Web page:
negative symptoms [19, 20]. Furthermore its use may instead contribute as an environmental risk factor in vulnerable individuals with genetic mutation of COMT (Catechol-Omethyltransferase) enzymes [21] given that the majority of Cannabis users do not develop SCZ. Multiple lines of evidence have shown that frequent Cannabis consumption could down regulate anandamide (AEA) signalling in schizophrenic but not in healthy individuals. Also, it is associated to brain abnormalities in regions which are known to be rich in CB1 receptors such as the anterior and posterior cingulated cortex, as suggested by magnetic resonance imaging studies [22-25]. Although the exact relationship between Cannabis and SCZ is not fully elucidated, alterations of ECS elements as receptors and their endogenous activators seem to be involved in pathophysiology of SCZ. More specifically, previous studies have reported an increase in CB1 receptor binding in prefrontal area of brains from schizophrenic patients [26-31]. However, other studies failed to demonstrate any alteration [32] or reduction of CB1 density on the neuronal surface [33] and CB1 mRNA expression [34]. This contradiction might result from other neuroplastic alterations which further complicate the situation as another study detected lower CB1 receptor density but no differences on the level of CB1 mRNA expression [35]. Although several confounding factors such as Cannabis consumption, treatment with antipsychotics or different biochemical techniques used for the determination of CB1 receptors density and proteosynthesis might explain the apparent opposite results;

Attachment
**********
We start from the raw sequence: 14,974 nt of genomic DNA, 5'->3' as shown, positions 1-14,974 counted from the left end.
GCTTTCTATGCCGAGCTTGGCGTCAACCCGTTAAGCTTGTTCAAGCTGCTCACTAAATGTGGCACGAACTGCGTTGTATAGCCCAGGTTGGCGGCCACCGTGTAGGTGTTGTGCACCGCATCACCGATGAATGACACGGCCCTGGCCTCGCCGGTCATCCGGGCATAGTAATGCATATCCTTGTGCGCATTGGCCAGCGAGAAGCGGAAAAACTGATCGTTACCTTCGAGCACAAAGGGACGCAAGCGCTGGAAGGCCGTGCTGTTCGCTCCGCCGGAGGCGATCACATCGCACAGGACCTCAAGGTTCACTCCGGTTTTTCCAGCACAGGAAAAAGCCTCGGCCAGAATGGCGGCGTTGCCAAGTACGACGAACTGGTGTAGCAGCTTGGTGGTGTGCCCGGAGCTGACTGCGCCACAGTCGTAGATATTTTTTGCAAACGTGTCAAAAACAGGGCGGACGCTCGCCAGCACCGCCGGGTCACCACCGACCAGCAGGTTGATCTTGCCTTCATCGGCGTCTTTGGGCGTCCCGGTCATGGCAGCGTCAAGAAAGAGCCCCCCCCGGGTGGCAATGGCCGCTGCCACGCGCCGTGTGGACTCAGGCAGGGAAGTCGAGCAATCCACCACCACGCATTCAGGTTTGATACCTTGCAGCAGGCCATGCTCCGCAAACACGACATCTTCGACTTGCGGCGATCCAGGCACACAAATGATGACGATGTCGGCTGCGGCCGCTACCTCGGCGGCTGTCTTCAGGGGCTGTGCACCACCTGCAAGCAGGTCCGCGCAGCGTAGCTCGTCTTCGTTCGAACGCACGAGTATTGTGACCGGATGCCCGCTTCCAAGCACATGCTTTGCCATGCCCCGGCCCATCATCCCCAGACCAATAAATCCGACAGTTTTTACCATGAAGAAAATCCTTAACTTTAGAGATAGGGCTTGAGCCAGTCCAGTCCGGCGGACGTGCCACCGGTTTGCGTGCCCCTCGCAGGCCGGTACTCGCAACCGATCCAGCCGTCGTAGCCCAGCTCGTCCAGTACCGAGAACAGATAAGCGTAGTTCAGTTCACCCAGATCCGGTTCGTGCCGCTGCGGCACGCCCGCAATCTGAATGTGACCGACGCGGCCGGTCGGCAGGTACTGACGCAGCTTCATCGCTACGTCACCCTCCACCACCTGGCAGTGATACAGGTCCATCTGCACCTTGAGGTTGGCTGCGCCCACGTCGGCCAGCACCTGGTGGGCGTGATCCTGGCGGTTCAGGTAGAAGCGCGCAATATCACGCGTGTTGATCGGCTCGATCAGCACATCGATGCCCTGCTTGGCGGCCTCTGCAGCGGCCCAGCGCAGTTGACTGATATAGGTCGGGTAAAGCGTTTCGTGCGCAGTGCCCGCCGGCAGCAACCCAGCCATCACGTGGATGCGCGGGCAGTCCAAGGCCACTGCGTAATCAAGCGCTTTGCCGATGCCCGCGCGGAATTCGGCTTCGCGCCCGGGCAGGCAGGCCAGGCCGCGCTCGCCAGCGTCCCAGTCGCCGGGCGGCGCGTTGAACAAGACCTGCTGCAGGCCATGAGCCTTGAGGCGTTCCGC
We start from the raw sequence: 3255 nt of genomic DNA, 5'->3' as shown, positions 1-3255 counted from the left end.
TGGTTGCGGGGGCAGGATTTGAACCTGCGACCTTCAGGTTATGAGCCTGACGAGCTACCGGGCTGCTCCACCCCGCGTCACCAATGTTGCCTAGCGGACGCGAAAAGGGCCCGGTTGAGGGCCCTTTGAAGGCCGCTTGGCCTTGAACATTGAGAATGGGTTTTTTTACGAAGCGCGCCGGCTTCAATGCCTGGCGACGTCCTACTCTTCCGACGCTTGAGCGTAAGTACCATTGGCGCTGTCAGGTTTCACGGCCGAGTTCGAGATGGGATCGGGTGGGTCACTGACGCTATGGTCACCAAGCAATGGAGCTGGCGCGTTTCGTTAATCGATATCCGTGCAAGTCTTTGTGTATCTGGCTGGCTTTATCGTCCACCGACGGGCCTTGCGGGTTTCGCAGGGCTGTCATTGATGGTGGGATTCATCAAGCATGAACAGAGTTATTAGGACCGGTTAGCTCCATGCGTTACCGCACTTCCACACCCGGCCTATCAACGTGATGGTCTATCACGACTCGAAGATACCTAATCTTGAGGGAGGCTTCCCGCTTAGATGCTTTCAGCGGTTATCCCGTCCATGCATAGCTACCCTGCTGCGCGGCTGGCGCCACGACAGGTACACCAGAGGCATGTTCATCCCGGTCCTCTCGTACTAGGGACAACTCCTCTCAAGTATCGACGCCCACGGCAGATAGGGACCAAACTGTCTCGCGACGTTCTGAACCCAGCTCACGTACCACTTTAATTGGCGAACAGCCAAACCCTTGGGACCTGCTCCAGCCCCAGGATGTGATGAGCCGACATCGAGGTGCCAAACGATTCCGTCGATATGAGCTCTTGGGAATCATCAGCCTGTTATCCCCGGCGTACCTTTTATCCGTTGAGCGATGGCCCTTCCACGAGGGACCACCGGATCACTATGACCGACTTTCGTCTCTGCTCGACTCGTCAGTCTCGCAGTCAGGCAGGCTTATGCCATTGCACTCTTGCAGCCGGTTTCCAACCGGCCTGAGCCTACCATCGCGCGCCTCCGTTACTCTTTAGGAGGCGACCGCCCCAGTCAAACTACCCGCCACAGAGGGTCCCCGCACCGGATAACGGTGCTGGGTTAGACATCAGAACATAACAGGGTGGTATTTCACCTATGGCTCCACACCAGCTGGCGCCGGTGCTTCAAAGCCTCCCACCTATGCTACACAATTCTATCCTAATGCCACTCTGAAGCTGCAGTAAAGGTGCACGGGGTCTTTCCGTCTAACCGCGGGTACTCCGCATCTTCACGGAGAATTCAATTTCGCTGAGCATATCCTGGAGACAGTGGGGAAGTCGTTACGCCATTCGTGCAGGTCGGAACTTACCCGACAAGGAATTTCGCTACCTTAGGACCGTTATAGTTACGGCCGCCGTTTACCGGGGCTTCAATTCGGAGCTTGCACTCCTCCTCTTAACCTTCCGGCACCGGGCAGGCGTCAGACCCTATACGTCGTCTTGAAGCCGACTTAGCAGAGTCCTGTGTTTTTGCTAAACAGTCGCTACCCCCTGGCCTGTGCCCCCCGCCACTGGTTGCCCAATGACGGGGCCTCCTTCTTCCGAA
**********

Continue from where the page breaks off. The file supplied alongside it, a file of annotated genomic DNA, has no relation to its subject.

in general, the presence of a dysfunction in CB1 receptors in selected brain regions of patients is supported. Furthermore, polymorphisms in the CB1 receptor gene CNR1, which could be correlated with an increased probability to develop psychosis, have also been described. Yet, the data are still controversial [23, 36-39].